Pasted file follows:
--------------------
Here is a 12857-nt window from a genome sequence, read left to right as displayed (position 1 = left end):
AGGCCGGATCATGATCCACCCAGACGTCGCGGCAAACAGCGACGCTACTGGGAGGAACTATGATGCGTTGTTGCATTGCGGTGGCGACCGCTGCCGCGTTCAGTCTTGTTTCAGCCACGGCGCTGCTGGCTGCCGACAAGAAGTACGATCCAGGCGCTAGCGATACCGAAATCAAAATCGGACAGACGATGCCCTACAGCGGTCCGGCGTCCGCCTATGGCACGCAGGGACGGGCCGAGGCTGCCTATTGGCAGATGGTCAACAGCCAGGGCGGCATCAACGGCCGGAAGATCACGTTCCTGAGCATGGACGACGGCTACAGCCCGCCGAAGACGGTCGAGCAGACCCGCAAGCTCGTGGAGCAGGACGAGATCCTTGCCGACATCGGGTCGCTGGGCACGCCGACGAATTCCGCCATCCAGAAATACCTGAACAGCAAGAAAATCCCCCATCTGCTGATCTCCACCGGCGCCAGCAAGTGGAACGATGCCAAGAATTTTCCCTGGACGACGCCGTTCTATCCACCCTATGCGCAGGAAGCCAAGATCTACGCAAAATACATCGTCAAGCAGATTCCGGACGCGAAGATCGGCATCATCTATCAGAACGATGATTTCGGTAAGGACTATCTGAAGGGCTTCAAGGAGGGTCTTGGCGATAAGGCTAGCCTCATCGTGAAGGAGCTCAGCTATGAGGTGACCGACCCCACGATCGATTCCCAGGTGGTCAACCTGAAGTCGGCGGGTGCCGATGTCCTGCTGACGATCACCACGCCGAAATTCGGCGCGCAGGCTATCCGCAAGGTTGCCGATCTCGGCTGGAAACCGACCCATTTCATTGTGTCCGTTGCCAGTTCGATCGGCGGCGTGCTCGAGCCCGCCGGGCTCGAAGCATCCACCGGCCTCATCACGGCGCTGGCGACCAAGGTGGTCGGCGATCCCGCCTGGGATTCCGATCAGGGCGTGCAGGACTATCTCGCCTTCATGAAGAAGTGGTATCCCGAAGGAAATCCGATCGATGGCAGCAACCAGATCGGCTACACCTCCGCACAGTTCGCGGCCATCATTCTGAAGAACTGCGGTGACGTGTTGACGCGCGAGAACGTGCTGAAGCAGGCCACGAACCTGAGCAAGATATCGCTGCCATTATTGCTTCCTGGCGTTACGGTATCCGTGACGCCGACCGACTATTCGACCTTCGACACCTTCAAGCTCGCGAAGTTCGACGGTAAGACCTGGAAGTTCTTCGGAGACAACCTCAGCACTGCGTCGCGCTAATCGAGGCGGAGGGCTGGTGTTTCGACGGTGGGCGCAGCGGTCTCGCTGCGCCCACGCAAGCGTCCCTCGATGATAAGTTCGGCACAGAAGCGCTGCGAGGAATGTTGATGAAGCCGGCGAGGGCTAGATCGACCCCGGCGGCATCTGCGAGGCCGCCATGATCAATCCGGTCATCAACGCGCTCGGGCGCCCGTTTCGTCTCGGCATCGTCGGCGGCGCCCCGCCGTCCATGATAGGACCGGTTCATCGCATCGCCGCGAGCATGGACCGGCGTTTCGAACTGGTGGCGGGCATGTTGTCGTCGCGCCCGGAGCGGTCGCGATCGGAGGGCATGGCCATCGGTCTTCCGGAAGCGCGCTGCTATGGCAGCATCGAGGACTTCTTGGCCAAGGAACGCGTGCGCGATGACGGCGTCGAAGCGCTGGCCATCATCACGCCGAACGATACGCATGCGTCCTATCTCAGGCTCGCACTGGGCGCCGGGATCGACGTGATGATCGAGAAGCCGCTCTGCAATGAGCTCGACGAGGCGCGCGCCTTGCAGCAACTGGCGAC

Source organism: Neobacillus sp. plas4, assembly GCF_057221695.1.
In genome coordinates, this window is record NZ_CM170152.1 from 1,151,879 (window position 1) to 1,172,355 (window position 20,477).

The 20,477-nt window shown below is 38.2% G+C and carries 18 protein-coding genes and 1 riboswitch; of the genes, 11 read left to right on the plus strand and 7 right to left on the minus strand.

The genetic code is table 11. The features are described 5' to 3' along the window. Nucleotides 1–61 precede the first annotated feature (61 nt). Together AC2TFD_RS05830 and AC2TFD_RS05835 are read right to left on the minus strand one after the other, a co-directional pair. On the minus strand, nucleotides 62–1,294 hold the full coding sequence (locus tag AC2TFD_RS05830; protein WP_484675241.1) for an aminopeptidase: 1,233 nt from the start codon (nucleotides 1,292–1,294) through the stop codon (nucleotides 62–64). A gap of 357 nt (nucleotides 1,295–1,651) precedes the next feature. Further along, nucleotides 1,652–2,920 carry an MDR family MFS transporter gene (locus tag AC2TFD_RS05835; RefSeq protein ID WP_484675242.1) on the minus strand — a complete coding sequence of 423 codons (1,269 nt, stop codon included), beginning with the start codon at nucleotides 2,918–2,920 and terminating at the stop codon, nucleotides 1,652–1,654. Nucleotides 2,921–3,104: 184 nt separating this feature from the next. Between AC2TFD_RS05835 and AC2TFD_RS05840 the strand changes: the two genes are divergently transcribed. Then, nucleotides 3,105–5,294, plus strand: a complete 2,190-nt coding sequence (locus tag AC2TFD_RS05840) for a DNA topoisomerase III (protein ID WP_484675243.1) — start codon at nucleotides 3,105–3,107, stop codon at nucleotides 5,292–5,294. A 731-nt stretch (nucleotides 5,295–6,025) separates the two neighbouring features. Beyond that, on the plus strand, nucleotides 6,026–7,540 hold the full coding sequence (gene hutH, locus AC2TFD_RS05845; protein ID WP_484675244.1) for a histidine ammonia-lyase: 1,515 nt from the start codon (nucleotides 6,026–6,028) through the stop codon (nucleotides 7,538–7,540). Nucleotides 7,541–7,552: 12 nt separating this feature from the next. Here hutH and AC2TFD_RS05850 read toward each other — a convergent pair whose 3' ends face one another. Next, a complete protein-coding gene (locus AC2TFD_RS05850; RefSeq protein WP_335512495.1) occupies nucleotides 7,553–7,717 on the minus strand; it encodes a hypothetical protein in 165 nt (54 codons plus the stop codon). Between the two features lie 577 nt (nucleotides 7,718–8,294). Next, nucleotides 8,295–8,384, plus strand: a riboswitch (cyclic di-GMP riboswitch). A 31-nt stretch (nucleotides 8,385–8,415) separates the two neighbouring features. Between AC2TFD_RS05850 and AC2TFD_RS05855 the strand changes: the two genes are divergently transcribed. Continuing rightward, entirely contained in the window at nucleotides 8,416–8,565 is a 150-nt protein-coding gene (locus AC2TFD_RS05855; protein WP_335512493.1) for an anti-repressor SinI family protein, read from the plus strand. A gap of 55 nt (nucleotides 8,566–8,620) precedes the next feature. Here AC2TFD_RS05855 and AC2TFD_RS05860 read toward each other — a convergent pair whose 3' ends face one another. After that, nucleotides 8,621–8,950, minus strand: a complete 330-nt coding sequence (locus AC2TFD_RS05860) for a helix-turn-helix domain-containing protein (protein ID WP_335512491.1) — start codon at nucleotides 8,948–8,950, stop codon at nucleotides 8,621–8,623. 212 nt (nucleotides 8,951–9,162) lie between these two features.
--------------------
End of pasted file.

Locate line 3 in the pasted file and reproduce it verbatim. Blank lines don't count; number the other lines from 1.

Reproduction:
Source organism: Neobacillus sp. plas4, assembly GCF_057221695.1.